Overview: Stocks around the world were mixed last week as markets digested new inflation numbers and absorbed increasing geopolitical tensions. In the U.S., the S&P 500 index rose for the 10th of 11 weeks, finishing the week higher by 1.9% in the second trading week of the year. International developed stocks (MSCI EAFE) were higher as well, up 0.9%. Emerging market stocks (MSCI EM) were 0.6% lower on the week. The economic highlight in the U.S. was the consumer prices (CPI) report showing inflation increased more than expected, driven largely by shelter costs, car insurance and hospitality increases. Despite higher-than-expected inflation readings in December, futures markets still are pricing in about a 75% chance of a rate cut at the March 20 Fed meeting, and markets expect approximately six 0.25% cuts by the end of 2024. If realized, this would bring the funds rate to a range of 3.75%-4.00% at year-end. In the bond markets, yields fell on the expectation that inflation is expected to continue on a downward trend, with the 2-year and 10-year Treasury notes finishing the week at yields of 4.14% and 3.95%, respectively. Looking ahead, several major banks will release their earnings this week. Tuesday morning, both Morgan Stanley and Goldman Sachs reported profit and revenues above expectations. On the data front, retail sales are due out Wednesday, with month-over-month spending expected to increase 0.4% in December. Retail sales will be a key indicator for the health of consumer spending in economic growth expectations for the year ahead.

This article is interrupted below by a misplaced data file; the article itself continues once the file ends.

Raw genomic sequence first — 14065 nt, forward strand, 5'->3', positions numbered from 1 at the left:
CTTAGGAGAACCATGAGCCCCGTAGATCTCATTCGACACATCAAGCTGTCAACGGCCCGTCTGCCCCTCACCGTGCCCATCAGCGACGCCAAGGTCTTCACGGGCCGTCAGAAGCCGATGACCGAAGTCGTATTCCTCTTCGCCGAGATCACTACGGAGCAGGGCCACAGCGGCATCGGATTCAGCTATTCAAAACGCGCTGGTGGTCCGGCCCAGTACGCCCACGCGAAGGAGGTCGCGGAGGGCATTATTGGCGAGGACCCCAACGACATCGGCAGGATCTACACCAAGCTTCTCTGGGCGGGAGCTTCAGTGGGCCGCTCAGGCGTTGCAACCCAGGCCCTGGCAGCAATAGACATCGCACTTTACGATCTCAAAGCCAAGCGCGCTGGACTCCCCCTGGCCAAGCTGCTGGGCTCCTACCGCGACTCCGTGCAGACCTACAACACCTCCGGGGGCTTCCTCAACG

Update on Cash Products (from JP Morgan): Over the past two years, the Federal Reserve’s aggressive monetary tightening lifted short-term interest rates to their highest levels since the early 2000s. As a result, investors pounced on cash-like products for both safety and income in 2023, pushing money market fund assets to a record-high $5.98 trillion, and this number still is climbing. Of course, cash serves an important role in portfolios and yields above 5% look attractive. However, investors tempted by higher cash rates should remember re-investment risk is elevated, and holding too much cash can come at a cost. Looking across the last six rate-hiking cycles reveals cash tends to underperform both stocks and bonds in the year after rates peak. In fact, the S&P 500 and a balanced 60/40 stock-bond portfolio outperformed six-month CDs in five of the last six such periods, while the Bloomberg U.S. Aggregate outperformed across all six periods. Moreover, assuming peak rates for the current cycle already are behind us, cash is on pace to underperform once again. Since month-end CD rates peaked in September, the S&P 500 and U.S. Agg have experienced impressive gains of 12.1% and 6.5%, respectively, while a 6-month CD has returned a more modest 1.7% over the same period. Despite the recent market rally, investors have not missed their chance to move long-term money out of money market funds, and the opportunity cost of holding too much cash could increase further as the Fed eases policy in 2024. Given this, long-term investors should embrace opportunities across equities, fixed income and private markets to achieve their long-term goals.
Sources: JP Morgan Asset Management, Goldman Sachs Asset Management, Barron’s, Bloomberg, CNBC
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